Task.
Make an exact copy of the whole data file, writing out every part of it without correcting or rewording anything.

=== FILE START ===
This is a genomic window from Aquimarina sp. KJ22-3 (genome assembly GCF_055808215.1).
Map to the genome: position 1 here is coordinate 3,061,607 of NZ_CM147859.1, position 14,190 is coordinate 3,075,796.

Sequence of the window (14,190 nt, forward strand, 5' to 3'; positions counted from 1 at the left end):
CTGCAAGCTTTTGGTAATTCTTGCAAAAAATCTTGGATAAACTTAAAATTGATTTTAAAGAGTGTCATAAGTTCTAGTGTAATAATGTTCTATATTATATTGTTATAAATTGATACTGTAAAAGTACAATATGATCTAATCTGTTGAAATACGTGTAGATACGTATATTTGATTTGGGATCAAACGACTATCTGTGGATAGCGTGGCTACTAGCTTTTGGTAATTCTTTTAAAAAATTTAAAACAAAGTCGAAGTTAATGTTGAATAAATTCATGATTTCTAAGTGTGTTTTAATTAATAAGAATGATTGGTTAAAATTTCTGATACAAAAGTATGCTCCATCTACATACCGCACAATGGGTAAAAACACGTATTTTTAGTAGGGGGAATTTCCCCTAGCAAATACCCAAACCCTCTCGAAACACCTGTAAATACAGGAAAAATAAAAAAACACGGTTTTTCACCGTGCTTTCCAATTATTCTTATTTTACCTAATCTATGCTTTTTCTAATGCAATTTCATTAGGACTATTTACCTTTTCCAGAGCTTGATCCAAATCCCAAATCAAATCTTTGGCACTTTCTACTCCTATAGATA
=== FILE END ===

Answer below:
This is a genomic window from Aquimarina sp. KJ22-3 (genome assembly GCF_055808215.1).
Map to the genome: position 1 here is coordinate 3,061,607 of NZ_CM147859.1, position 14,190 is coordinate 3,075,796.

Sequence of the window (14,190 nt, forward strand, 5' to 3'; positions counted from 1 at the left end):
CTGCAAGCTTTTGGTAATTCTTGCAAAAAATCTTGGATAAACTTAAAATTGATTTTAAAGAGTGTCATAAGTTCTAGTGTAATAATGTTCTATATTATATTGTTATAAATTGATACTGTAAAAGTACAATATGATCTAATCTGTTGAAATACGTGTAGATACGTATATTTGATTTGGGATCAAACGACTATCTGTGGATAGCGTGGCTACTAGCTTTTGGTAATTCTTTTAAAAAATTTAAAACAAAGTCGAAGTTAATGTTGAATAAATTCATGATTTCTAAGTGTGTTTTAATTAATAAGAATGATTGGTTAAAATTTCTGATACAAAAGTATGCTCCATCTACATACCGCACAATGGGTAAAAACACGTATTTTTAGTAGGGGGAATTTCCCCTAGCAAATACCCAAACCCTCTCGAAACACCTGTAAATACAGGAAAAATAAAAAAACACGGTTTTTCACCGTGCTTTCCAATTATTCTTATTTTACCTAATCTATGCTTTTTCTAATGCAATTTCATTAGGACTATTTACCTTTTCCAGAGCTTGATCCAAATCCCAAATCAAATCTTTGGCACTTTCTACTCCTATAGATA